Zin A, Bertorelle R, Dall'Igna P, et al.
Epithelioid rhabdomyosarcoma: a clinicopathologic and molecular study.
Am J Surg Pathol. 2014; 38(2):273-8 [PubMed] Related Publications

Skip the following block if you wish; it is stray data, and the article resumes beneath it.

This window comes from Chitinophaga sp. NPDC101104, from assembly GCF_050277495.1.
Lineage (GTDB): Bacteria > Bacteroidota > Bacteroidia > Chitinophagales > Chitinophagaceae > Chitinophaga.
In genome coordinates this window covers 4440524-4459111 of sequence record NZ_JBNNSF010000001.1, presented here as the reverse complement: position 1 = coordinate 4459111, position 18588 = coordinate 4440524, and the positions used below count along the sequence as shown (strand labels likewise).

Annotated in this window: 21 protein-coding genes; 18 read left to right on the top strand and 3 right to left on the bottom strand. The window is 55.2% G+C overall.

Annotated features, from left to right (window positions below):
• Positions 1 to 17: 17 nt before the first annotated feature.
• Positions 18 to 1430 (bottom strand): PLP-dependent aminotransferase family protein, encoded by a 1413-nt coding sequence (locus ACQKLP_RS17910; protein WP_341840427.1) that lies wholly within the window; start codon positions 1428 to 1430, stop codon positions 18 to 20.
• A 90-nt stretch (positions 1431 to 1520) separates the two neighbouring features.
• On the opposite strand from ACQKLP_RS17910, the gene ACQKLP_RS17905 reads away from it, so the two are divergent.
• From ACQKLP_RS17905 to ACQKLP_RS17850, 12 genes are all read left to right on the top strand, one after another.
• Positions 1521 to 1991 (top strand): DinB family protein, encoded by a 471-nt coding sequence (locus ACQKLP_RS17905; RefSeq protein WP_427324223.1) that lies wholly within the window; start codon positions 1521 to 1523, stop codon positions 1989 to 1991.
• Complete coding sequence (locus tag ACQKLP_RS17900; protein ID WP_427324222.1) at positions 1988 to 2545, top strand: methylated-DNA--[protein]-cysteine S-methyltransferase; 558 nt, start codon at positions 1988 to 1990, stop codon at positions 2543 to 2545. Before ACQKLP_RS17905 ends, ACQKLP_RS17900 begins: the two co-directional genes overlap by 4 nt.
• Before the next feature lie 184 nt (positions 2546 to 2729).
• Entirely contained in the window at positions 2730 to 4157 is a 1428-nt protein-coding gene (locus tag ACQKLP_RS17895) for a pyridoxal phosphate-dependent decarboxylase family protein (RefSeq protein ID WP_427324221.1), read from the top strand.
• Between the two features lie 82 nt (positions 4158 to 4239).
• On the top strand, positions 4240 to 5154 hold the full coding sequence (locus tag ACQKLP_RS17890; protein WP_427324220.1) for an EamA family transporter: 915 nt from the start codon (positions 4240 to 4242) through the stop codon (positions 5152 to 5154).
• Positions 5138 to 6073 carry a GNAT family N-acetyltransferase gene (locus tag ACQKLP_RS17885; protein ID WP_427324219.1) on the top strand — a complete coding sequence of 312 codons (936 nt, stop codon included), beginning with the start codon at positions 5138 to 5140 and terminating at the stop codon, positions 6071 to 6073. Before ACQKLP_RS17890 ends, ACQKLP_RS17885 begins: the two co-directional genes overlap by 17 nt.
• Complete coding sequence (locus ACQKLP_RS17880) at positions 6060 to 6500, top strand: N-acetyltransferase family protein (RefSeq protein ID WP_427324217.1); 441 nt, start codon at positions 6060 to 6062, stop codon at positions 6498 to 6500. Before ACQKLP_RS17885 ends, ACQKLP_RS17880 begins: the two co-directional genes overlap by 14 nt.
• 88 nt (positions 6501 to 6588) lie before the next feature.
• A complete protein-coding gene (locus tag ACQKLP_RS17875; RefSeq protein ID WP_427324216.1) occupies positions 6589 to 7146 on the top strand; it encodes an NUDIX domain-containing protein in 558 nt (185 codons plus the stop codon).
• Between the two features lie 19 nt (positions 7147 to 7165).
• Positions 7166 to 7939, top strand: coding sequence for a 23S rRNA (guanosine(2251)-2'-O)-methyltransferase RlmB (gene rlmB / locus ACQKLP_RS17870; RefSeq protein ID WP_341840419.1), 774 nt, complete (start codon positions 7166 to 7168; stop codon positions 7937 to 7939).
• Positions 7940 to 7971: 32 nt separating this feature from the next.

Rhabdomyosarcoma (RMS) is the most common pediatric soft tissue sarcoma and is mostly represented by the embryonal (ERMS) and alveolar (ARMS) histotypes. Whereas ERMS shows variable genetic alterations including TP53, RB1, and RAS mutations, ARMS carries a gene fusion between PAX3 or PAX7 and FOXO1. Epithelioid RMS is a morphologic variant of RMS recently described in adults. Five cases of epithelioid RMS were identified after histologic review of 85 cases of ARMS enrolled in Italian therapeutic protocols. Immunostaining analyses (muscle-specific actin, desmin, myogenin, AP-2β, EMA, cytokeratins, INI-1) and reverse transcription polymerase chain reaction assays to detect MyoD1, myogenin, and PAX3/7-FOXO1 transcripts were performed. In 4 cases DNA sequencing of TP53 was performed; and RB1 allelic imbalance and homozygous deletion were analyzed by quantitative real-time polymerase chain reaction. Histologically, epithelioid RMS displayed sheets of large cells without rhabdomyoblastic differentiation or anaplasia in 3 and prominent rhabdoid cells in 2; necrosis was evident in 4, often with a geographic pattern. Immunostainings for INI, desmin, myogenin (scattered cells in 4, diffuse in 1) were positive in all; EMA and MNF116 were positive in 2; AP-2β was negative. PAX3/7-FOXO1 transcripts were absent. In all cases RB1 was wild type, and a TP53 mutation at R273H codon was found in 1. All patients are in complete remission, with a median follow-up of 6 years. Epithelioid RMS may occur in children and is probably related to ERMS, as suggested by lack of fusion transcripts, weak staining for myogenin, negative AP-2β, evidence of TP53 mutation (although only in 1 case), and a favorable clinical course.